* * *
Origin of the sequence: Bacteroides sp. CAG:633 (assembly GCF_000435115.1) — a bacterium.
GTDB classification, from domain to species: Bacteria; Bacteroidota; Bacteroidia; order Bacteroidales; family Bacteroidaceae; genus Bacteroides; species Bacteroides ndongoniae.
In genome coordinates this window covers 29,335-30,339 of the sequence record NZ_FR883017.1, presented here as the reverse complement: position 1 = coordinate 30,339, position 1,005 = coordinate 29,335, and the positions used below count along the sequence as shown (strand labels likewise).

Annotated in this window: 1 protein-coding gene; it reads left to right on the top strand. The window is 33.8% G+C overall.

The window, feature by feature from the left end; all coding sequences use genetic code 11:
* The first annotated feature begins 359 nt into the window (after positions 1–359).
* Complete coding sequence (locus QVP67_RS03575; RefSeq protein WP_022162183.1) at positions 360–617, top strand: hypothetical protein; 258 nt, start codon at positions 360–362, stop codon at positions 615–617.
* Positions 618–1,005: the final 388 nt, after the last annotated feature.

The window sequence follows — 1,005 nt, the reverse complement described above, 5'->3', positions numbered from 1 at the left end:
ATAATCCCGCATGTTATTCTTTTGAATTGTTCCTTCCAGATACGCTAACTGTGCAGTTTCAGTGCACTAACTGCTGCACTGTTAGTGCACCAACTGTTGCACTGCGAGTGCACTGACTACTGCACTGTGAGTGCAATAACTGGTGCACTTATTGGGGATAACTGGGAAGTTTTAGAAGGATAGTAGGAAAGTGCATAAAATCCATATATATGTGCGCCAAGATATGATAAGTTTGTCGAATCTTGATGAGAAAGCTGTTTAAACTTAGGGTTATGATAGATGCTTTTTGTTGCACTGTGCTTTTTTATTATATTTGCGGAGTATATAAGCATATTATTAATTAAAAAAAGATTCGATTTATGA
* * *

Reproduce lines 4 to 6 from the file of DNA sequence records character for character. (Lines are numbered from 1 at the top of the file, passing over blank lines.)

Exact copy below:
Annotated in this window: 1 protein-coding gene; it reads left to right on the top strand. The window is 33.8% G+C overall.

The window, feature by feature from the left end; all coding sequences use genetic code 11:
* The first annotated feature begins 359 nt into the window (after positions 1–359).